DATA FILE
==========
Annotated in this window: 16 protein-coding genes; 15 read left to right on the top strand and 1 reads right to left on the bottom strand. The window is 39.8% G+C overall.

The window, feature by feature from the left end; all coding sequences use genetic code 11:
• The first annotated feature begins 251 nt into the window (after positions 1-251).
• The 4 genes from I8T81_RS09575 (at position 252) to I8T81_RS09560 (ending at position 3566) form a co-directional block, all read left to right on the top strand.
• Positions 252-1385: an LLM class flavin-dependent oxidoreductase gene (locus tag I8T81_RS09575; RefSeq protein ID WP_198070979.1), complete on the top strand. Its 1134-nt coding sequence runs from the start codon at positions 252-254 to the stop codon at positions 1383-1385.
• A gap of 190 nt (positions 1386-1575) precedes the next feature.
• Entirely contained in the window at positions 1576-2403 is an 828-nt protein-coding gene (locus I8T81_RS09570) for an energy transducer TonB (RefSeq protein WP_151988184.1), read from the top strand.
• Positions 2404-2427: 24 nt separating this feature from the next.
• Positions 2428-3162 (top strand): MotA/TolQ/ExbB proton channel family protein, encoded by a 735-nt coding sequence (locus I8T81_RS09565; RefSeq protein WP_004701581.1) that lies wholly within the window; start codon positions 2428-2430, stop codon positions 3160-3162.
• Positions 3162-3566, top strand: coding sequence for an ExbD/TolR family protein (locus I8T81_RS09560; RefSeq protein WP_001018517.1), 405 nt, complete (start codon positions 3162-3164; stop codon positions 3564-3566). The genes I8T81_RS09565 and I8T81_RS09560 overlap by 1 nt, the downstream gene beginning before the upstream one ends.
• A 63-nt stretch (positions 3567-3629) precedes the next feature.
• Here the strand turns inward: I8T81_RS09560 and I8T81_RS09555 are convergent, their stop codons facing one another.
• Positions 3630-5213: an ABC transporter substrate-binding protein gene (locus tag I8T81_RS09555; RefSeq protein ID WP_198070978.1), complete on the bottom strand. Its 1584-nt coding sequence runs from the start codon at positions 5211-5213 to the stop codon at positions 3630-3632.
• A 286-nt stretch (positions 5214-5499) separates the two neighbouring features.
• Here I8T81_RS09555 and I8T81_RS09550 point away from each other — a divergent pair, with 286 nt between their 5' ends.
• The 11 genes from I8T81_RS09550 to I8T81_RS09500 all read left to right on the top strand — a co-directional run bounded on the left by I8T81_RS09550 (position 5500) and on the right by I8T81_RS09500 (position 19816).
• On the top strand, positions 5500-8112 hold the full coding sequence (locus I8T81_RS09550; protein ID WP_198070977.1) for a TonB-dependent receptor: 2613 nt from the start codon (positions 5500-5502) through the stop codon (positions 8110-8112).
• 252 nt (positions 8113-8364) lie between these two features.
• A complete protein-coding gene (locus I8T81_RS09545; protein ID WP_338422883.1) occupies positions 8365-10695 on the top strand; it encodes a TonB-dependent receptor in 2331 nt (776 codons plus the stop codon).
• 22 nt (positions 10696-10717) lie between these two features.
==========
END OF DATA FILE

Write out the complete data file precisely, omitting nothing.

Annotated in this window: 16 protein-coding genes; 15 read left to right on the top strand and 1 reads right to left on the bottom strand. The window is 39.8% G+C overall.

The window, feature by feature from the left end; all coding sequences use genetic code 11:
• The first annotated feature begins 251 nt into the window (after positions 1-251).
• The 4 genes from I8T81_RS09575 (at position 252) to I8T81_RS09560 (ending at position 3566) form a co-directional block, all read left to right on the top strand.
• Positions 252-1385: an LLM class flavin-dependent oxidoreductase gene (locus tag I8T81_RS09575; RefSeq protein ID WP_198070979.1), complete on the top strand. Its 1134-nt coding sequence runs from the start codon at positions 252-254 to the stop codon at positions 1383-1385.
• A gap of 190 nt (positions 1386-1575) precedes the next feature.
• Entirely contained in the window at positions 1576-2403 is an 828-nt protein-coding gene (locus I8T81_RS09570) for an energy transducer TonB (RefSeq protein WP_151988184.1), read from the top strand.
• Positions 2404-2427: 24 nt separating this feature from the next.
• Positions 2428-3162 (top strand): MotA/TolQ/ExbB proton channel family protein, encoded by a 735-nt coding sequence (locus I8T81_RS09565; RefSeq protein WP_004701581.1) that lies wholly within the window; start codon positions 2428-2430, stop codon positions 3160-3162.
• Positions 3162-3566, top strand: coding sequence for an ExbD/TolR family protein (locus I8T81_RS09560; RefSeq protein WP_001018517.1), 405 nt, complete (start codon positions 3162-3164; stop codon positions 3564-3566). The genes I8T81_RS09565 and I8T81_RS09560 overlap by 1 nt, the downstream gene beginning before the upstream one ends.
• A 63-nt stretch (positions 3567-3629) precedes the next feature.
• Here the strand turns inward: I8T81_RS09560 and I8T81_RS09555 are convergent, their stop codons facing one another.
• Positions 3630-5213: an ABC transporter substrate-binding protein gene (locus tag I8T81_RS09555; RefSeq protein ID WP_198070978.1), complete on the bottom strand. Its 1584-nt coding sequence runs from the start codon at positions 5211-5213 to the stop codon at positions 3630-3632.
• A 286-nt stretch (positions 5214-5499) separates the two neighbouring features.
• Here I8T81_RS09555 and I8T81_RS09550 point away from each other — a divergent pair, with 286 nt between their 5' ends.
• The 11 genes from I8T81_RS09550 to I8T81_RS09500 all read left to right on the top strand — a co-directional run bounded on the left by I8T81_RS09550 (position 5500) and on the right by I8T81_RS09500 (position 19816).
• On the top strand, positions 5500-8112 hold the full coding sequence (locus I8T81_RS09550; protein ID WP_198070977.1) for a TonB-dependent receptor: 2613 nt from the start codon (positions 5500-5502) through the stop codon (positions 8110-8112).
• 252 nt (positions 8113-8364) lie between these two features.
• A complete protein-coding gene (locus I8T81_RS09545; protein ID WP_338422883.1) occupies positions 8365-10695 on the top strand; it encodes a TonB-dependent receptor in 2331 nt (776 codons plus the stop codon).
• 22 nt (positions 10696-10717) lie between these two features.